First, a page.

5. Creeping in simple: A number of “simplifications” in American English have appeared in common usage in the UK. We may still cash cheques rather than checks but we don’t have “get out of gaol free” cards, while some have been known to plow through the snow and others complain of a chilly draft.

6. Ise, Ize, Maybe: An example of a non-controversy. While there is a conception that, for instance, Britons are civilised and Americans are infantilized, both the “s” and “z” spellings are legitimate.

2. Galician corsairs who terrorised the Atlantic Ocean. 

During the 18th and 19th centuries Galicia and its sailors terrorised the Atlantic Ocean with pirate ships such as “El Audaz”, “El Veloz” or “El Atrevido”.

Throughout the 18th century and part of the 19th century, privateering in Spain became big business. The crisis in trade with the Overseas Colonies and the wars with England made it necessary to look for alternatives to generate income. This was how merchants and businessmen from all over Galicia embarked on the adventure of capturing enemy merchant ships under the protection of the Patente de Corso, granted by His Majesty. To understand the magnitude of the corsair episode in Galicia, just one figure is needed: 424. This was were the number of enemy ships that the Galician corsairs managed to capture in just one year, 1799.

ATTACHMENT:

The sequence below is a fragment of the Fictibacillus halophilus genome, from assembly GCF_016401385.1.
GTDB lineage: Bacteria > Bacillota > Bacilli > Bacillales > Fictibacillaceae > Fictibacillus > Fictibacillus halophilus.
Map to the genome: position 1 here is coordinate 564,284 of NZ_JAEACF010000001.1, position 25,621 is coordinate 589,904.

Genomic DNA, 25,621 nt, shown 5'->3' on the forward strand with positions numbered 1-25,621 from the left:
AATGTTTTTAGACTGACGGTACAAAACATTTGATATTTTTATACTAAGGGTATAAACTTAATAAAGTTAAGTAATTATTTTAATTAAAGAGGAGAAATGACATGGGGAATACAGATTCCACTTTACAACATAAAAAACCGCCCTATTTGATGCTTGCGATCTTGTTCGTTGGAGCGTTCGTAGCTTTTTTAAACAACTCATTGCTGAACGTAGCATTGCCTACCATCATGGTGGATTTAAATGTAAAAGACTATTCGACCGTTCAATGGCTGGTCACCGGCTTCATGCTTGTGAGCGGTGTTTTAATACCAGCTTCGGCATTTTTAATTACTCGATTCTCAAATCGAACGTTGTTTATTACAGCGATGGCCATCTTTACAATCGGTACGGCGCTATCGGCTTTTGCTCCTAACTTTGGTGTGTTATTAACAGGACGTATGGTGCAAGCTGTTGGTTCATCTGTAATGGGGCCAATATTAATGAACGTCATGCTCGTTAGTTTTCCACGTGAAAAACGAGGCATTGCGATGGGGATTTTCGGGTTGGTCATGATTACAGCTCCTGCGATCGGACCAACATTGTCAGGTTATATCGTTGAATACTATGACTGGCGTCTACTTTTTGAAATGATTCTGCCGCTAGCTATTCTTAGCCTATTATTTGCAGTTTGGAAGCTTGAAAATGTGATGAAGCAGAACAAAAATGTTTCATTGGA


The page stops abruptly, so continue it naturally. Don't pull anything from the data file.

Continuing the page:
“El Audaz”, “El Veloz” or “El Atrevido” were some of the fabulous nicknames of legendary corsair ships that plied the Galician estuaries, and turned Vigo and A Coruña into some of the most feared corsair bases in Europe. This is how corsair Galicia sowed fear and terror in the Atlantic Ocean. And it all started because of an ear.

Some time ago we talked about the last great pirate of the Atlantic, the Pontevedra-born Benito Soto Aboal. On 26 January 1830, this Galician was hanged in Algeciras for the crime of piracy. He died before his 25th birthday and it is believed that the famous “Pirate’s Song” by José de Espronceda was based on his life.  

But the corsairs were not pirates, although they were very similar. Both were dedicated to plundering ships, but pirates did it by breaking the laws for their own benefit, in times of peace or war, and against any enemy or nation. Privateers, on the other hand, did it only in times of war and under the permission of their country, granted in a Patente de Corso. In other words, it was legal, and what they did was to sabotage the maritime traffic of enemy nations in order to weaken them.